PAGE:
Biden: I will reduce the corrupting influence of money in politics and make it easier for candidates of all backgrounds to run for office. Specifically, I will introduce a constitutional amendment to entirely eliminate private dollars from our federal elections. This amendment will do far more than just overturn Citizens United: it will return our democracy to the people, away from the corporate interests that seek to distort it. I have advocated for public financing of federal campaigns since the very beginning of my Senate career, co-sponsoring legislation to create a public financing system for House and Senate candidates in 1973. While we work toward a constitutional amendment, meaningful change can be made by legislation. I will propose legislation to provide public matching funds for small dollar donations to all federal candidates. This will especially help first-time candidates access the resources needed to compete, freeing them to focus on interacting with voters, not high-dollar donors. During this time, I will also work to pass legislation ensuring that SuperPACs are wholly independent of campaigns and political parties, from establishment, to fundraising and spending.
We must also end the corrosive impact of “dark money” in our system. I will enact legislation to bar 501(c)(4)s from spending in elections – the same bar that applies to Section 501(c)(3) charitable groups. I’ll also lead reform of the Federal Election Campaign Act to ensure that any entity of any kind that spends more than $10,000 on federal elections must register with the Commission on Federal Ethics and publicly disclose its donors. See my plan for a government that works for the people at https://joebiden.com/governmentreform/
Bloomberg: Mike will work to eliminate the corrosive power of money in politics. As president, Mike will clean up the mess in Washington by making political reform a top priority.
Buttigeig: Yes. I will work to reduce the power of big money in politics and elevate ordinary voices. The economic imbalance in our campaign finance system results in a racial bias because wealthy donors are overwhelmingly white. We need to create a strong public financing system that matches contributions from small donors, so average citizens can run for office funded by their communities, not big donors.
De La Fuente: Yes.
Klobuchar: Yes. Senator Klobuchar believes that the surge in special interest cash in political campaigns since the Citizens United Supreme Court decision is undermining our elections and shaking the public’s trust in our elections. She will lead the effort to pass a constitutional amendment to overturn Citizens United and get the dark money out of politics. In addition, Senator Klobuchar has long pushed for meaningful campaign finance reform to ensure the voices of average Americans are heard. As President, Senator Klobuchar will push to establish a campaign finance system to increase the power of small donors that matches 6-to-1 donations of $200 or less to eligible candidates.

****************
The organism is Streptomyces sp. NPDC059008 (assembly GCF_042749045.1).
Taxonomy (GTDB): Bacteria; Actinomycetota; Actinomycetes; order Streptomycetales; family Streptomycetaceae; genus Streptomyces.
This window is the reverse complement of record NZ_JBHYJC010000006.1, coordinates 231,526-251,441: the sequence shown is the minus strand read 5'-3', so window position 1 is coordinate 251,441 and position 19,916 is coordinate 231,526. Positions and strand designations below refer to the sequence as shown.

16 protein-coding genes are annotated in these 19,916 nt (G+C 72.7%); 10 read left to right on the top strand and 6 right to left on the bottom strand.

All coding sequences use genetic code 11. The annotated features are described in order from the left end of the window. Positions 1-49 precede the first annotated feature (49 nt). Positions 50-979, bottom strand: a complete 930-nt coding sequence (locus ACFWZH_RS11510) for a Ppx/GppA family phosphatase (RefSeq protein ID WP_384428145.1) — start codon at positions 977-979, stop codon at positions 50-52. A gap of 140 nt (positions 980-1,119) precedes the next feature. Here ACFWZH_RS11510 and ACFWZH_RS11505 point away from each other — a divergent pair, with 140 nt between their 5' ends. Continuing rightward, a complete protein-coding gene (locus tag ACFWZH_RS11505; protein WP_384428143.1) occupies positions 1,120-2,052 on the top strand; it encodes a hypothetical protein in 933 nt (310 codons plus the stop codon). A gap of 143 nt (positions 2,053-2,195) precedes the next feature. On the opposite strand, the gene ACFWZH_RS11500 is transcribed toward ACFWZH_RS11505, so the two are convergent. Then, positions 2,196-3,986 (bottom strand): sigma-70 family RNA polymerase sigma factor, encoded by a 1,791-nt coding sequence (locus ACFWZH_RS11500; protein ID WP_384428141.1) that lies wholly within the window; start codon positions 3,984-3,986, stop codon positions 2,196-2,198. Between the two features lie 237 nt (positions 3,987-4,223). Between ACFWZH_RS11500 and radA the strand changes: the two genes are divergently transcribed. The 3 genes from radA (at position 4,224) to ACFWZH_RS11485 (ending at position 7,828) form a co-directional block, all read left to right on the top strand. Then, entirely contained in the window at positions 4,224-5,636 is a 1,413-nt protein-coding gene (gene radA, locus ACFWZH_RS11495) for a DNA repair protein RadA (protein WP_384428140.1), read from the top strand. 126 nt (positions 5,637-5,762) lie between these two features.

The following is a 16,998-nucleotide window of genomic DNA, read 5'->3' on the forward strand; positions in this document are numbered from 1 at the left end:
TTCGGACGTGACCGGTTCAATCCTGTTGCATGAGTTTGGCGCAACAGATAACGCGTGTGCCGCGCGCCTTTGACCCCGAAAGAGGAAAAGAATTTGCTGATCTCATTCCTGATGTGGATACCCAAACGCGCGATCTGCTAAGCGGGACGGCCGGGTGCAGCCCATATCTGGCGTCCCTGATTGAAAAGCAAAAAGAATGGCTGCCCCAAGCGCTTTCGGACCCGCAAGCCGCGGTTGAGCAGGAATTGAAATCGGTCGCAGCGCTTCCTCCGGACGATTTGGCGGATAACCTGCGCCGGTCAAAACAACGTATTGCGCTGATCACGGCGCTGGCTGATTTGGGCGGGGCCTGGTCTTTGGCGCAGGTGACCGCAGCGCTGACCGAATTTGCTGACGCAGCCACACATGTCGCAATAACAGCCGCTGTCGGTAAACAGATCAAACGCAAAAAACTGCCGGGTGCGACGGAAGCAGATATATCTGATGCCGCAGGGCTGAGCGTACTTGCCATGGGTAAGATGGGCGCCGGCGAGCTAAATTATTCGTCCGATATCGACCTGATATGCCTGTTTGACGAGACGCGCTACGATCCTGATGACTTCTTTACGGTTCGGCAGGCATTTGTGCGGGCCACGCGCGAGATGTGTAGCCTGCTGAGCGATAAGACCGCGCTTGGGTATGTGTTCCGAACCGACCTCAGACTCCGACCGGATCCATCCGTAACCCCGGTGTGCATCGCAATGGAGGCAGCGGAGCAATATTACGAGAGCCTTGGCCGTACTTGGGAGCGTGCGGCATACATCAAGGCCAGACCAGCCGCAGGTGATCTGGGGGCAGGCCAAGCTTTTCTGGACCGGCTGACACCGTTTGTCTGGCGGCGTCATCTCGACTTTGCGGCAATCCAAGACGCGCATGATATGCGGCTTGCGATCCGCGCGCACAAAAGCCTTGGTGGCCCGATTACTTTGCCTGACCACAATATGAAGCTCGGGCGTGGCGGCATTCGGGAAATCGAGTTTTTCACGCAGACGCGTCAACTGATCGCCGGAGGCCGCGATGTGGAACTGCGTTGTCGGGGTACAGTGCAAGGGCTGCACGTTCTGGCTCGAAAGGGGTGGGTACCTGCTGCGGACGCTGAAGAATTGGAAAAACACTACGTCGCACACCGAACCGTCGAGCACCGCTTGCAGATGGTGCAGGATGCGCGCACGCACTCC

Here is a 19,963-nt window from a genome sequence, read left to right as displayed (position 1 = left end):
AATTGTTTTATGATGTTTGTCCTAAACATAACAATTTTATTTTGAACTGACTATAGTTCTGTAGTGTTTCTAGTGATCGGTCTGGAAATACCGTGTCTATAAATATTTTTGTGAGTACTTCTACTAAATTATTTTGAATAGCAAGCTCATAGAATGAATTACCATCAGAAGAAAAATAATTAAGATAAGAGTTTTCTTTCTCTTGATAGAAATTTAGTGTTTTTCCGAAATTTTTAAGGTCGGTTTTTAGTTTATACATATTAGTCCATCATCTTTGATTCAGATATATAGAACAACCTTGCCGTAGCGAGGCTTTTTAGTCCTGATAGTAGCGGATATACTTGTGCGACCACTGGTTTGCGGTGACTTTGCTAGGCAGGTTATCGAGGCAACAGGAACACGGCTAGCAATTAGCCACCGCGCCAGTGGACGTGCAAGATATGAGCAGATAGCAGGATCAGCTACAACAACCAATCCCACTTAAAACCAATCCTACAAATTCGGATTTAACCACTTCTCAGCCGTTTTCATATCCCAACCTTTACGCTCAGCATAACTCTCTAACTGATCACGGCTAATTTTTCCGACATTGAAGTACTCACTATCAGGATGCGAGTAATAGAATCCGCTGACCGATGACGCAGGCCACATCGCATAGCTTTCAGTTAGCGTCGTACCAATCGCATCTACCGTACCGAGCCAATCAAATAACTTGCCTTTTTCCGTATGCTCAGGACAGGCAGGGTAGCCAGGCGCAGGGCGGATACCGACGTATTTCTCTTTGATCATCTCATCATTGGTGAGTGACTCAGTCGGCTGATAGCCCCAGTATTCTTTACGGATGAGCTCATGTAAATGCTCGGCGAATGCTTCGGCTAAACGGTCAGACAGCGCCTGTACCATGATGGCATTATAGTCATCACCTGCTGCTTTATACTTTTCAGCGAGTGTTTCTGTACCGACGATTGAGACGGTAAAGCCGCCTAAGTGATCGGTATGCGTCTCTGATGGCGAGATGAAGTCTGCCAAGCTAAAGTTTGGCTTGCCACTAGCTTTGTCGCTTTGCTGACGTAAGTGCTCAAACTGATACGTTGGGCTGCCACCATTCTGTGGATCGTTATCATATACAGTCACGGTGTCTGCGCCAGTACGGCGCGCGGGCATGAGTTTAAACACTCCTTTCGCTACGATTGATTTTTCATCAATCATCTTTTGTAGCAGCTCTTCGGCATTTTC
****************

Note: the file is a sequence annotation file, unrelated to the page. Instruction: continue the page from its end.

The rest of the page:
Sanders: Yes. The unchecked power of money in politics has advanced the causes of the wealthy at the expense of the working class and our democracy. When the top one percent and large corporations are able to push their agenda with unlimited resources, from advertising to lobbying to political contributions, the voices and concerns of the working people are drowned out. Bernie will end the influence of money in our politics and return to a government of, by and for the people. When Bernie is in the White House, we will pass a Constitutional Amendment that makes clear that money is not speech and corporations are not people, we will abolish super PACs, and we will replace corporate funding and donations from millionaires and billionaires with the public funding of elections.
Steyer: Yes. As a part of my structural reform plan, I recognize that corporations aren’t people, and they shouldn’t be controlling our politics. The Supreme Court decision in Citizens United must be overturned and the public financing of campaigns becomes the law of the land.
Warren: Yes. Corruption in Washington is holding back progress—and much of it is perfectly legal thanks to the Supreme Court. It’s time to get big money out of politics and put power back in the hands of the people—and I’ve got a plan for that. When I’m president, I’ll implement a comprehensive plan to permanently eliminate big money from our politics and return our democracy to the people. I’ll start by ending the corrupt system of money for influence. We must pass a constitutional amendment to overturn the Supreme Court’s disastrous decisions in Citizens United and Buckley v. Valeo. But we can and must also pass new campaign finance laws to shut down corruption. My plan will end the corrupt system of money for influence by ending the practice of federal candidates taking corporate PAC money, banning foreign corporate influence in American elections, banning the consideration of campaign donations in the selection of ambassadors, closing the loopholes for single candidates super PACs and banning lobbyists from donating, bundling and fundraising for candidates. It will also enact strict contribution limits and disclosure requirements for inaugural committees because political spending doesn’t end on election day. My plan will expand disclosure of fundraising and spending by requiring the disclosure of major donors, bundlers and finance events in presidential campaigns, updating campaign finance laws to address online political advertising and bringing dark money into the light. And my plan will put power back in the hands of the people by establishing a 6-1 publicly-financed, small dollar, matching funds program for candidates and parties and lowering contribution limits to individuals and political parties. It would establish public financing for national party conventions, empower workers and shareholders to approve of corporate political activities and enhance FEC enforcement. You can read more about my plan to get big money out of politics here: https://elizabethwarren.com/plans/campaign-finance-reform